Andrew “hasn’t made any promises, [but] he would work with us,” said union secretary Joe Mattison. “He would listen to us.”
One reason that Andrew has more establishment donations is that he has one of the longest résumés in public life of any of the candidates, having spent 16 years on the Hennepin County Board and going on to work as a public relations consultant and businessman who at one time had Xcel and Target Center as clients.
“In public life, you have to be able to take a contribution from someone and then be able to disagree with them,” Greene said. “And Mark’s record shows this.”
Council Member Cam Gordon, who is not running in a competitive race this year, said that it’s difficult for people who accept money from those doing business with the city not to appear like they have been influenced by it.
As a member of the Green Party, he has put limits on contributions he takes from businesses with matters pending at City Hall.
“I’m sure there’s a lot of pressure to accept money [in the mayor’s race], especially if you think there are other people running that are accepting money … and there’s no rules against it,” he said.
Developers with city business have also opened their checkbooks.
Close to $20,000 in campaign cash flooded in from developers proposing a $48.5 million apartment complex in Cedar-Riverside, negotiating with the city on a project for several hundred artist housing units in the old Pillsbury A-Mill building, building the Vikings stadium, and proposing a five-story building outside the North Loop requiring city approvals.
Those donors are also working with City Hall on a development for Penn and Broadway avenues and a project featuring office, commercial and restaurant spaces in Uptown, as well as seeking approvals for a redevelopment of commercial office space in northeast Minneapolis.
Developer Kelly Doran gave a total of $1,500 to Hodges, Samuels and Andrew. He is pitching a controversial residential-retail project in Dinkytown and said he is not seeking any favors. “It’s actually kind of offensive to think you give somebody a few hundred dollars and somehow they’re going to vote for you,” he said.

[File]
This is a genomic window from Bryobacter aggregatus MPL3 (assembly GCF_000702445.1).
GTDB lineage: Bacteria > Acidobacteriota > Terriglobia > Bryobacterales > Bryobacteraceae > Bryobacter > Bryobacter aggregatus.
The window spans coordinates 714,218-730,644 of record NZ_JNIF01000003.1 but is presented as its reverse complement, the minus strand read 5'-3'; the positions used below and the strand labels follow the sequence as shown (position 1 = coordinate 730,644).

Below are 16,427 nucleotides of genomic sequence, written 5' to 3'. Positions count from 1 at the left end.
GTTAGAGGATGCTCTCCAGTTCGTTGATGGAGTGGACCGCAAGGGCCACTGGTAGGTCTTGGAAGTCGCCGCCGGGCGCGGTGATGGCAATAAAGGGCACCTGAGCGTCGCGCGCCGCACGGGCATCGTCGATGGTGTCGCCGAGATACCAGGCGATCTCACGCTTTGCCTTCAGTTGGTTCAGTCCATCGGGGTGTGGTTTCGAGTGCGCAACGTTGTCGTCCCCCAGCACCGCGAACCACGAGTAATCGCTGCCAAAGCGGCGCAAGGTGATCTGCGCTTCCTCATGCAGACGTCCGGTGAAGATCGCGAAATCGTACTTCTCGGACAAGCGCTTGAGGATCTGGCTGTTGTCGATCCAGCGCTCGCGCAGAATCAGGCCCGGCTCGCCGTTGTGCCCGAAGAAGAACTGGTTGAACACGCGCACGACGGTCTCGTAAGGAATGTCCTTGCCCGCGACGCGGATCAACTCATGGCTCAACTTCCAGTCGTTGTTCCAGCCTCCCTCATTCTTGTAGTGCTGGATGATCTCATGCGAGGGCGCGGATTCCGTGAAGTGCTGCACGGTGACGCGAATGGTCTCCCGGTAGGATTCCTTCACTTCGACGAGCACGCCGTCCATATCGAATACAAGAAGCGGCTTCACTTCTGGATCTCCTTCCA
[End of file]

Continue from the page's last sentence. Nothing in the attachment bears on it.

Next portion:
The independent group supporting Hodges, the Committee for a Greater Minneapolis, received about $24,000 from the Service Employees International Union. SEIU represents Downtown Improvement District ambassadors — in addition to janitors, security officers and others — but not city employees.
Her committee also received $13,000 in donations from Shayna Berkowitz and Phyllis Wiener. Berkowitz is the owner of ReGo, which converts hybrid cars to plug-ins.
The independent group supporting Jackie Cherryhomes, Minneapolis Forward, stood alone in accepting big-dollar corporate contributions.
The largest donation was $20,000 from AGT Enterprises, a Florida-based company managed by TracFone Wireless CEO F.J. Pollak. TracFone is most known for offering government-subsidized cellphone service to low-income people.
Cherryhomes said Pollak is a longtime personal friend of her husband, attorney F. Clayton Tyler.
The group also received $10,000 from a Minneapolis business called Anchor Real Estate Services, which state records show is managed by developer Daniel Dean Oberpriller. Oberpriller’s firm, CPM, owns, builds and manages many residential properties in the University of Minnesota area.
Three companies affiliated with businessman and former Schieks Palace Royale strip club owner Robert Sabes gave $5,000 each. Two of them, Minnehaha Investments and Minnetonka Investments, are based in Nevada. The latter is now majority owner of New Bohemia Sausage & Bier Haus on Hennepin Avenue in northeast Minneapolis. Sabes and his family donated $1,000 to the Cherryhomes campaign and $1,500 to Samuels.
Sabes, who now lives in Nevada, declined to comment on the donations when reached by phone. Cherryhomes was described as a friend of Sabes in a 1996 news report, but said Thursday that she has no contact with him.